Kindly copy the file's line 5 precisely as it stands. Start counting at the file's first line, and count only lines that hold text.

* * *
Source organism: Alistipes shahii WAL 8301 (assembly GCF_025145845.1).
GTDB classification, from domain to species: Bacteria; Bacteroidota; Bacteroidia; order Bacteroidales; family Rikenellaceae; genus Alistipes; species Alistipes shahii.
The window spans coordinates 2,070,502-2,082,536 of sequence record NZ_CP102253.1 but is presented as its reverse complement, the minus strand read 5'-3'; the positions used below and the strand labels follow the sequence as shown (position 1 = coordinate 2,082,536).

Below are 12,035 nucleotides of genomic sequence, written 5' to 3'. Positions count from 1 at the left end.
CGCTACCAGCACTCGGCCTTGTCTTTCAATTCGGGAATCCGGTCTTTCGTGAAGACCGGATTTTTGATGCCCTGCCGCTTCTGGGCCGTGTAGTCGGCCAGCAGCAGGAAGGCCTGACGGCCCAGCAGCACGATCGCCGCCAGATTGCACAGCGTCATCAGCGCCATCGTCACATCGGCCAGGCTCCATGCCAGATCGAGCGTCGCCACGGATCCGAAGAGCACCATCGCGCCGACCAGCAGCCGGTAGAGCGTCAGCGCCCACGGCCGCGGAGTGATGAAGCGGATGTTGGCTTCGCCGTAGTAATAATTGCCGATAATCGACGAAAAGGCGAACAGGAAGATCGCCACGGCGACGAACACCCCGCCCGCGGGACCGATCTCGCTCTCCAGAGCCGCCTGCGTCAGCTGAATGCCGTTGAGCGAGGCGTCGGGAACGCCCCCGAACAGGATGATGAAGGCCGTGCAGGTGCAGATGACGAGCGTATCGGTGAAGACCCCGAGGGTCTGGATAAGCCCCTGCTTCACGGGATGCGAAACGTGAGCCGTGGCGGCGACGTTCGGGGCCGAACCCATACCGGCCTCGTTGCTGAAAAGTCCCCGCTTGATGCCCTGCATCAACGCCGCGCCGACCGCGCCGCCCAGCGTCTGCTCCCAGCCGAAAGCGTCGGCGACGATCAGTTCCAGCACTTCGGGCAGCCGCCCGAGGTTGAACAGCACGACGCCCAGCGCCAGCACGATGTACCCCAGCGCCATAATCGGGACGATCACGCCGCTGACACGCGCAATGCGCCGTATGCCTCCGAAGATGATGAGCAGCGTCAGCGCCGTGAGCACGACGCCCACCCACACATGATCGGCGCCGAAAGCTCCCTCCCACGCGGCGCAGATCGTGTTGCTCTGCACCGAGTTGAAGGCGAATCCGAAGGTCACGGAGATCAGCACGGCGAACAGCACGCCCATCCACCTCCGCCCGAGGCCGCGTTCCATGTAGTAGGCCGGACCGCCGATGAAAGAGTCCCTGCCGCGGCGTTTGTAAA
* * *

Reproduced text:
CGCTACCAGCACTCGGCCTTGTCTTTCAATTCGGGAATCCGGTCTTTCGTGAAGACCGGATTTTTGATGCCCTGCCGCTTCTGGGCCGTGTAGTCGGCCAGCAGCAGGAAGGCCTGACGGCCCAGCAGCACGATCGCCGCCAGATTGCACAGCGTCATCAGCGCCATCGTCACATCGGCCAGGCTCCATGCCAGATCGAGCGTCGCCACGGATCCGAAGAGCACCATCGCGCCGACCAGCAGCCGGTAGAGCGTCAGCGCCCACGGCCGCGGAGTGATGAAGCGGATGTTGGCTTCGCCGTAGTAATAATTGCCGATAATCGACGAAAAGGCGAACAGGAAGATCGCCACGGCGACGAACACCCCGCCCGCGGGACCGATCTCGCTCTCCAGAGCCGCCTGCGTCAGCTGAATGCCGTTGAGCGAGGCGTCGGGAACGCCCCCGAACAGGATGATGAAGGCCGTGCAGGTGCAGATGACGAGCGTATCGGTGAAGACCCCGAGGGTCTGGATAAGCCCCTGCTTCACGGGATGCGAAACGTGAGCCGTGGCGGCGACGTTCGGGGCCGAACCCATACCGGCCTCGTTGCTGAAAAGTCCCCGCTTGATGCCCTGCATCAACGCCGCGCCGACCGCGCCGCCCAGCGTCTGCTCCCAGCCGAAAGCGTCGGCGACGATCAGTTCCAGCACTTCGGGCAGCCGCCCGAGGTTGAACAGCACGACGCCCAGCGCCAGCACGATGTACCCCAGCGCCATAATCGGGACGATCACGCCGCTGACACGCGCAATGCGCCGTATGCCTCCGAAGATGATGAGCAGCGTCAGCGCCGTGAGCACGACGCCCACCCACACATGATCGGCGCCGAAAGCTCCCTCCCACGCGGCGCAGATCGTGTTGCTCTGCACCGAGTTGAAGGCGAATCCGAAGGTCACGGAGATCAGCACGGCGAACAGCACGCCCATCCACCTCCGCCCGAGGCCGCGTTCCATGTAGTAGGCCGGACCGCCGATGAAAGAGTCCCTGCCGCGGCGTTTGTAAA